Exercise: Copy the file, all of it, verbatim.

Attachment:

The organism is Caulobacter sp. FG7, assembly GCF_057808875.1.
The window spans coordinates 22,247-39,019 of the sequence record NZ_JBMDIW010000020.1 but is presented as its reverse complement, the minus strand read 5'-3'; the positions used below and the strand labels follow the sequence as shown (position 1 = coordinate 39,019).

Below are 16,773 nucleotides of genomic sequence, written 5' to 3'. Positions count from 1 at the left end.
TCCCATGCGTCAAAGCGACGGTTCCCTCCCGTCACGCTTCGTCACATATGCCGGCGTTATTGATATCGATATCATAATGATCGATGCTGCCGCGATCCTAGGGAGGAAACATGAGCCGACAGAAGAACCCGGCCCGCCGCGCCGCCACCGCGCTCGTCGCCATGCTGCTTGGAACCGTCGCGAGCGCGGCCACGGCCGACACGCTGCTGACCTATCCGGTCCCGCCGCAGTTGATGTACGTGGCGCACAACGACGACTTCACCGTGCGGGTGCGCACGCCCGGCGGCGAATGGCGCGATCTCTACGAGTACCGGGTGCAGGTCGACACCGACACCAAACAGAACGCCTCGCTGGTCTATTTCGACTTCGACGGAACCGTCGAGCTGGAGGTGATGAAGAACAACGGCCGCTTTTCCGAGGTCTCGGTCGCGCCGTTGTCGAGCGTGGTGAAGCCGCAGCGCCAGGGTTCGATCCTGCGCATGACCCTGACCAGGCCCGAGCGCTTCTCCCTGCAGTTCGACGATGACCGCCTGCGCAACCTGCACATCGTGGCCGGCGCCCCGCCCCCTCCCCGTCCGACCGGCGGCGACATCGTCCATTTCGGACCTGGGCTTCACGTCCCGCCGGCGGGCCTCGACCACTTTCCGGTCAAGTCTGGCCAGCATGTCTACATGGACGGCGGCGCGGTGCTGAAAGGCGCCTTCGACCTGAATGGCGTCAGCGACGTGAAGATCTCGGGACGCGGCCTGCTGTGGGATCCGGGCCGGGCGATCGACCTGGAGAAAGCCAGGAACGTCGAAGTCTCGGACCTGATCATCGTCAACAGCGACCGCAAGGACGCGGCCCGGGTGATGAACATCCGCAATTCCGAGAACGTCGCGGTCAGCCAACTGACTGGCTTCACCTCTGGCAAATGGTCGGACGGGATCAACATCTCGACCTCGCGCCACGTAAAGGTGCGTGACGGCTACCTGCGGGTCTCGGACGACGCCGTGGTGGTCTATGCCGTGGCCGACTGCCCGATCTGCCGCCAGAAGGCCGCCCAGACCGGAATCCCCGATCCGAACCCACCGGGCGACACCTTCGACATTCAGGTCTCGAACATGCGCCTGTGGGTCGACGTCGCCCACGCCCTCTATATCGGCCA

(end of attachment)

The organism is Caulobacter sp. FG7, assembly GCF_057808875.1.
The window spans coordinates 22,247-39,019 of the sequence record NZ_JBMDIW010000020.1 but is presented as its reverse complement, the minus strand read 5'-3'; the positions used below and the strand labels follow the sequence as shown (position 1 = coordinate 39,019).

Below are 16,773 nucleotides of genomic sequence, written 5' to 3'. Positions count from 1 at the left end.
TCCCATGCGTCAAAGCGACGGTTCCCTCCCGTCACGCTTCGTCACATATGCCGGCGTTATTGATATCGATATCATAATGATCGATGCTGCCGCGATCCTAGGGAGGAAACATGAGCCGACAGAAGAACCCGGCCCGCCGCGCCGCCACCGCGCTCGTCGCCATGCTGCTTGGAACCGTCGCGAGCGCGGCCACGGCCGACACGCTGCTGACCTATCCGGTCCCGCCGCAGTTGATGTACGTGGCGCACAACGACGACTTCACCGTGCGGGTGCGCACGCCCGGCGGCGAATGGCGCGATCTCTACGAGTACCGGGTGCAGGTCGACACCGACACCAAACAGAACGCCTCGCTGGTCTATTTCGACTTCGACGGAACCGTCGAGCTGGAGGTGATGAAGAACAACGGCCGCTTTTCCGAGGTCTCGGTCGCGCCGTTGTCGAGCGTGGTGAAGCCGCAGCGCCAGGGTTCGATCCTGCGCATGACCCTGACCAGGCCCGAGCGCTTCTCCCTGCAGTTCGACGATGACCGCCTGCGCAACCTGCACATCGTGGCCGGCGCCCCGCCCCCTCCCCGTCCGACCGGCGGCGACATCGTCCATTTCGGACCTGGGCTTCACGTCCCGCCGGCGGGCCTCGACCACTTTCCGGTCAAGTCTGGCCAGCATGTCTACATGGACGGCGGCGCGGTGCTGAAAGGCGCCTTCGACCTGAATGGCGTCAGCGACGTGAAGATCTCGGGACGCGGCCTGCTGTGGGATCCGGGCCGGGCGATCGACCTGGAGAAAGCCAGGAACGTCGAAGTCTCGGACCTGATCATCGTCAACAGCGACCGCAAGGACGCGGCCCGGGTGATGAACATCCGCAATTCCGAGAACGTCGCGGTCAGCCAACTGACTGGCTTCACCTCTGGCAAATGGTCGGACGGGATCAACATCTCGACCTCGCGCCACGTAAAGGTGCGTGACGGCTACCTGCGGGTCTCGGACGACGCCGTGGTGGTCTATGCCGTGGCCGACTGCCCGATCTGCCGCCAGAAGGCCGCCCAGACCGGAATCCCCGATCCGAACCCACCGGGCGACACCTTCGACATTCAGGTCTCGAACATGCGCCTGTGGGTCGACGTCGCCCACGCCCTCTATATCGGCCA